In 1999, the United Kingdom’s Metropolitan Police Service was labelled as “institutionally racist” by Sir William Macpherson in his report into the murder of teenager Stephen Lawrence. Was this controversial action by Macpherson effective and, if so, could this ‘organisational tagging’ be applied elsewhere? For example, should the UK Government be labelled as “institutionally discriminatory towards children and young people”?
Macpherson defined “institutional racism” as “the collective failure of an organisation to provide an appropriate and professional service to people because of their colour, culture, or ethnic origin”. Macpherson’s definition is very similar to that used by black American activists Stokely Carmichael and Charles V. Hamilton in the 1960s to describe the racism that they saw permeating American society and its public bodies.
Ten years after Macpherson’s report the UK Home Affairs Committee were convinced that labelling the Metropolitan Police Service this way had been key to the improvements made to the force’s policing. They wrote, “The use of the term ‘institutional racism’ …was absolutely critical in shaking police forces up and down the country out of their complacency. The consequence of that has been that police forces have paid a lot of attention; they have put a lot of resources in.”
Branding an organisation as Macpherson did creates a deep sense of humility. A further set of official debates have to take place before the label can be removed. In 2013, the Metropolitan Police Service still carries this label because it has not been officially removed – there is still no consensus that they are not institutionally racist. This method prevents the oft-heard organisational response to inquiries findings of “mistakes were made…lessons will be learned”. Just one example of this would be in February 2013 when the Independent Police Complaints Commission (IPCC) condemned the Metropolitan Police Service’s Southwark Sapphire (sex crime) Unit for its “wholly inappropriate” and “deeply disturbing” approach of pressurising victims to drop rape allegations so its own performance figures would look better. In the Metropolitan Police Service’s press statement they said, “We are not complacent and know there is always more that can be done…” Some of the senior offices involved were promoted.
There were a number of grounds upon which the Metropolitan Police Service was branded as institutionally racist by Macpherson in 1999 and in the Runnymede Trust’s 2009 follow-up report that can be adapted to assess whether the UK Government is institutionally discriminatory towards children and young people:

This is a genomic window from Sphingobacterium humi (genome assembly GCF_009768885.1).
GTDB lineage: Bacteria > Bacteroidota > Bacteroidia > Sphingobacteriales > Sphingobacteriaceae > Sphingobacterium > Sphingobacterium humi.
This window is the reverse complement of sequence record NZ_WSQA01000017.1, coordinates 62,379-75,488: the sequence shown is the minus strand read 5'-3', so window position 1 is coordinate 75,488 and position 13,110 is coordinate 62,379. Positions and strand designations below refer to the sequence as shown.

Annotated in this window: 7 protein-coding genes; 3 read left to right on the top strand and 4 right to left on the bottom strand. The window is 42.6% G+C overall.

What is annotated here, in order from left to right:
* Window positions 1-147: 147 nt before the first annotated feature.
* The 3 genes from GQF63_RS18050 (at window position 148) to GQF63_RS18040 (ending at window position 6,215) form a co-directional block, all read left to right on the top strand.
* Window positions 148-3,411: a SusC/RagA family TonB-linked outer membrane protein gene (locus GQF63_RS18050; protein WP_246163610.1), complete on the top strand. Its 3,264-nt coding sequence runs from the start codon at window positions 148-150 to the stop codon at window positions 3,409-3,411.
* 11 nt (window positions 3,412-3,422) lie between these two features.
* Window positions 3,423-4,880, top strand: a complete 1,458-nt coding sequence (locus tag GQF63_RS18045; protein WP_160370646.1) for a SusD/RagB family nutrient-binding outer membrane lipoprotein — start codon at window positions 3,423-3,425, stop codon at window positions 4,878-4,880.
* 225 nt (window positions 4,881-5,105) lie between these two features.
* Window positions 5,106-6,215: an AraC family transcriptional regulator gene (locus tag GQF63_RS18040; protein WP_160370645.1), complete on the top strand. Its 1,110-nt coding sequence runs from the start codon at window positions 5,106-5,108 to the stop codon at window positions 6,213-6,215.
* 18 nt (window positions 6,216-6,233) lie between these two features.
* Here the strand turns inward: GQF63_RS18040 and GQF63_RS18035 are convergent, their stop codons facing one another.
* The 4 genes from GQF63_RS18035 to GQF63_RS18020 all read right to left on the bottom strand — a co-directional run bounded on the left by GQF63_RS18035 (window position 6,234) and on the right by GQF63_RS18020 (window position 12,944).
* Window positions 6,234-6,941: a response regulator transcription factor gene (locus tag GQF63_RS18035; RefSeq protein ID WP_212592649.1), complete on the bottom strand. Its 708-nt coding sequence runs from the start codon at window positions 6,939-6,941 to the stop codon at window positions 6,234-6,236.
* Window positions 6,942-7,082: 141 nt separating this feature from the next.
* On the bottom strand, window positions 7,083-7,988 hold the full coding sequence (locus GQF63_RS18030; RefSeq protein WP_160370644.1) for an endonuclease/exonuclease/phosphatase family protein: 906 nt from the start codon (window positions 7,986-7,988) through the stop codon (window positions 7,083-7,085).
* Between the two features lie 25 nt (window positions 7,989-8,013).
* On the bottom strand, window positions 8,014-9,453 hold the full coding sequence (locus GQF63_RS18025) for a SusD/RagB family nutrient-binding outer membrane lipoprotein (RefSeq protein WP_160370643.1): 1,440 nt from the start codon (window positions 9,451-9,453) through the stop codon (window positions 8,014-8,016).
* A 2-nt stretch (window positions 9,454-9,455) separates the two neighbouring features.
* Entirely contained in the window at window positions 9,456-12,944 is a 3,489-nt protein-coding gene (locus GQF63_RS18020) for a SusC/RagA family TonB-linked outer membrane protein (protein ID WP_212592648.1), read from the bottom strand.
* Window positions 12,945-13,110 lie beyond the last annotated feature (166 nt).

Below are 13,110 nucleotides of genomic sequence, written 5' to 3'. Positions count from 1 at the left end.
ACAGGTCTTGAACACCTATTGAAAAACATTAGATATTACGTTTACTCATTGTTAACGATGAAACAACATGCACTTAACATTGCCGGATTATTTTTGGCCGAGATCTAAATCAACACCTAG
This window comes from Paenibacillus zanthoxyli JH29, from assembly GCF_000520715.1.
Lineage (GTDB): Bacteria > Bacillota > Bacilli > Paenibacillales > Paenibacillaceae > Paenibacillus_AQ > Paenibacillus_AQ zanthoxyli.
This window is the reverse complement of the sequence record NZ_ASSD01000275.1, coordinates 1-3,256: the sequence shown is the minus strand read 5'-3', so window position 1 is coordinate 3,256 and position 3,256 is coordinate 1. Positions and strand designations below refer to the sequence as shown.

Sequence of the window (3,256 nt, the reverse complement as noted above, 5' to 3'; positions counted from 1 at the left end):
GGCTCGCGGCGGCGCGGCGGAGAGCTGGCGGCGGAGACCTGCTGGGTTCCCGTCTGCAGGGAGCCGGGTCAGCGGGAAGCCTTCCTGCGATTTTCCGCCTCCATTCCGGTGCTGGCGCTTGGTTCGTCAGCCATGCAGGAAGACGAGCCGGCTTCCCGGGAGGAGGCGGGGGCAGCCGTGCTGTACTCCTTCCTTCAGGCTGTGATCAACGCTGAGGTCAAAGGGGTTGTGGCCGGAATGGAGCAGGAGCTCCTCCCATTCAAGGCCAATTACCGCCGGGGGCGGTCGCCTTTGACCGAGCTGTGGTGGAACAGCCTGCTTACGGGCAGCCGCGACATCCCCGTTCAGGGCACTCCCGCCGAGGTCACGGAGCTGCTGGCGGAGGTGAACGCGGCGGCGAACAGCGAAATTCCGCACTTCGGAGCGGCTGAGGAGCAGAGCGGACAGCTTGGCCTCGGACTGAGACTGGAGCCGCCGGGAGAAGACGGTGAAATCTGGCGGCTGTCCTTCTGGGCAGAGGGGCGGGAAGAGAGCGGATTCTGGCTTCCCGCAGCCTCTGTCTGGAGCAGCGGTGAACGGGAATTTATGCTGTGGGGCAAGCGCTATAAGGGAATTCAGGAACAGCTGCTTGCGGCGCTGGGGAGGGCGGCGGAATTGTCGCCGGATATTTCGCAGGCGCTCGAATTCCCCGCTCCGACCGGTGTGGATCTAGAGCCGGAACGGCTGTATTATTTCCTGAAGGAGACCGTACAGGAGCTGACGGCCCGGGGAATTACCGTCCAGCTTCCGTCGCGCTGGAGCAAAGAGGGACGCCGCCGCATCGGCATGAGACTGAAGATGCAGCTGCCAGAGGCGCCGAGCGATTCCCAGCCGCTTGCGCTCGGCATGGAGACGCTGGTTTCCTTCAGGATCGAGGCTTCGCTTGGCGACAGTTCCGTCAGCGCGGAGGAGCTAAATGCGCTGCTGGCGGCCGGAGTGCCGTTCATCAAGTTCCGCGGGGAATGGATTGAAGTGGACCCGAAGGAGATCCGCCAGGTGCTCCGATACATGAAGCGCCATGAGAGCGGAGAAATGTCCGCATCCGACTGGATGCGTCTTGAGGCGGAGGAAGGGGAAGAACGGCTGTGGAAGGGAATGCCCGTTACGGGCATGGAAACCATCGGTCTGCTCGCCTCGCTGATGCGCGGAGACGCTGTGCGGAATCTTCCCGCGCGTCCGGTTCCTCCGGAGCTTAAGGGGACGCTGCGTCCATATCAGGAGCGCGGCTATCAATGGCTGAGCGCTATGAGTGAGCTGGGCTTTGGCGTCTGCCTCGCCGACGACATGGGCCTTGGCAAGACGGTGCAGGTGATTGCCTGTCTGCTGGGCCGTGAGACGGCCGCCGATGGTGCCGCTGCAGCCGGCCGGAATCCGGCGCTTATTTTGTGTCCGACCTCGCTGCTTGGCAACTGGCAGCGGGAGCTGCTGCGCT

- Lack of representation of black people within the police.
- Black people being particularly targeted or disadvantaged by policy.
- Poor internal disciplinary processes for misconduct of a racist nature.
A small collection of evidence:
1. Lack of representation of *children and young people* within the UK Government.
With the legal voting age in the UK being 18 this is the simplest point to prove. Successive governments have voted against lowering the voting age to 16 despite reports such as the POWER inquiry of 2004 calling for the age to be lowered. None of the 200,000 children and young people predicted to be pushed in to poverty will have redress through the ballot box.
Three days after it was revealed that Education Secretary, Michael Gove, had not visited any youth projects in the two and half years since he took charge of the Department for Education, the UK public learnt that its Government was “expanding a controversial scheme which pairs dozens of multinational companies with a ministerial ‘buddy’, giving them privileged access to the heart of government”.
2. *Children and young people* being particularly targeted or disadvantaged by policy.
On 21st January 2013, the Children’s Rights Alliance England published a report assessing how well the UK Government is protecting children’s rights. It revealed a catalogue of violations, and reported that the promise the UK Government made in 2010 to, “give due consideration to the United Nations Convention on the Rights of the Child Articles when making new policy and legislation” had been broken. Only 1 of the 17 UK Government departments assessed – the Department for Education – provided evidence that it had assessed it’s policies for impact upon children. However, the analysis indicated that the Government had tended to focus on evidence which supported its preferred policy positions.